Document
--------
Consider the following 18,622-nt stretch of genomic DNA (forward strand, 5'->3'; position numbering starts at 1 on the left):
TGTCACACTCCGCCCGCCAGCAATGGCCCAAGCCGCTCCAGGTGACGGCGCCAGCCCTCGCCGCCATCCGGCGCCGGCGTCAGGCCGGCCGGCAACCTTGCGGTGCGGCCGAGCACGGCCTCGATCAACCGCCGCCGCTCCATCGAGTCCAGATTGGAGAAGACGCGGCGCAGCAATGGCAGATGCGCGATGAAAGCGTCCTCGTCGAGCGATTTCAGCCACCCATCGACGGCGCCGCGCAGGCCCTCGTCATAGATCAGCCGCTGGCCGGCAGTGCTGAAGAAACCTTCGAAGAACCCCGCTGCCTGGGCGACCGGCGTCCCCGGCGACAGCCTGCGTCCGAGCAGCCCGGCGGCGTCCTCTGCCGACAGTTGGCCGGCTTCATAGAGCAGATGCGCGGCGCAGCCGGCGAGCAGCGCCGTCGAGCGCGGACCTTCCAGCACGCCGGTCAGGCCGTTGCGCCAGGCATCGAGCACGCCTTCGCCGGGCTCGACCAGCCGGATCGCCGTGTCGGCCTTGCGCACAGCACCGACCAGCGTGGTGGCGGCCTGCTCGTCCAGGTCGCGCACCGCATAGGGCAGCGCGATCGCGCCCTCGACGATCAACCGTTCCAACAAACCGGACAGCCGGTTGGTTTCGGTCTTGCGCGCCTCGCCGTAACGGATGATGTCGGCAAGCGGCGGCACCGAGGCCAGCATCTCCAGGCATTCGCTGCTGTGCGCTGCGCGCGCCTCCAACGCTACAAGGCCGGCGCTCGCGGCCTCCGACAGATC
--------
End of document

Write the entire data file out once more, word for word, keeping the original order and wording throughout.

Consider the following 18,622-nt stretch of genomic DNA (forward strand, 5'->3'; position numbering starts at 1 on the left):
TGTCACACTCCGCCCGCCAGCAATGGCCCAAGCCGCTCCAGGTGACGGCGCCAGCCCTCGCCGCCATCCGGCGCCGGCGTCAGGCCGGCCGGCAACCTTGCGGTGCGGCCGAGCACGGCCTCGATCAACCGCCGCCGCTCCATCGAGTCCAGATTGGAGAAGACGCGGCGCAGCAATGGCAGATGCGCGATGAAAGCGTCCTCGTCGAGCGATTTCAGCCACCCATCGACGGCGCCGCGCAGGCCCTCGTCATAGATCAGCCGCTGGCCGGCAGTGCTGAAGAAACCTTCGAAGAACCCCGCTGCCTGGGCGACCGGCGTCCCCGGCGACAGCCTGCGTCCGAGCAGCCCGGCGGCGTCCTCTGCCGACAGTTGGCCGGCTTCATAGAGCAGATGCGCGGCGCAGCCGGCGAGCAGCGCCGTCGAGCGCGGACCTTCCAGCACGCCGGTCAGGCCGTTGCGCCAGGCATCGAGCACGCCTTCGCCGGGCTCGACCAGCCGGATCGCCGTGTCGGCCTTGCGCACAGCACCGACCAGCGTGGTGGCGGCCTGCTCGTCCAGGTCGCGCACCGCATAGGGCAGCGCGATCGCGCCCTCGACGATCAACCGTTCCAACAAACCGGACAGCCGGTTGGTTTCGGTCTTGCGCGCCTCGCCGTAACGGATGATGTCGGCAAGCGGCGGCACCGAGGCCAGCATCTCCAGGCATTCGCTGCTGTGCGCTGCGCGCGCCTCCAACGCTACAAGGCCGGCGCTCGCGGCCTCCGACAGATC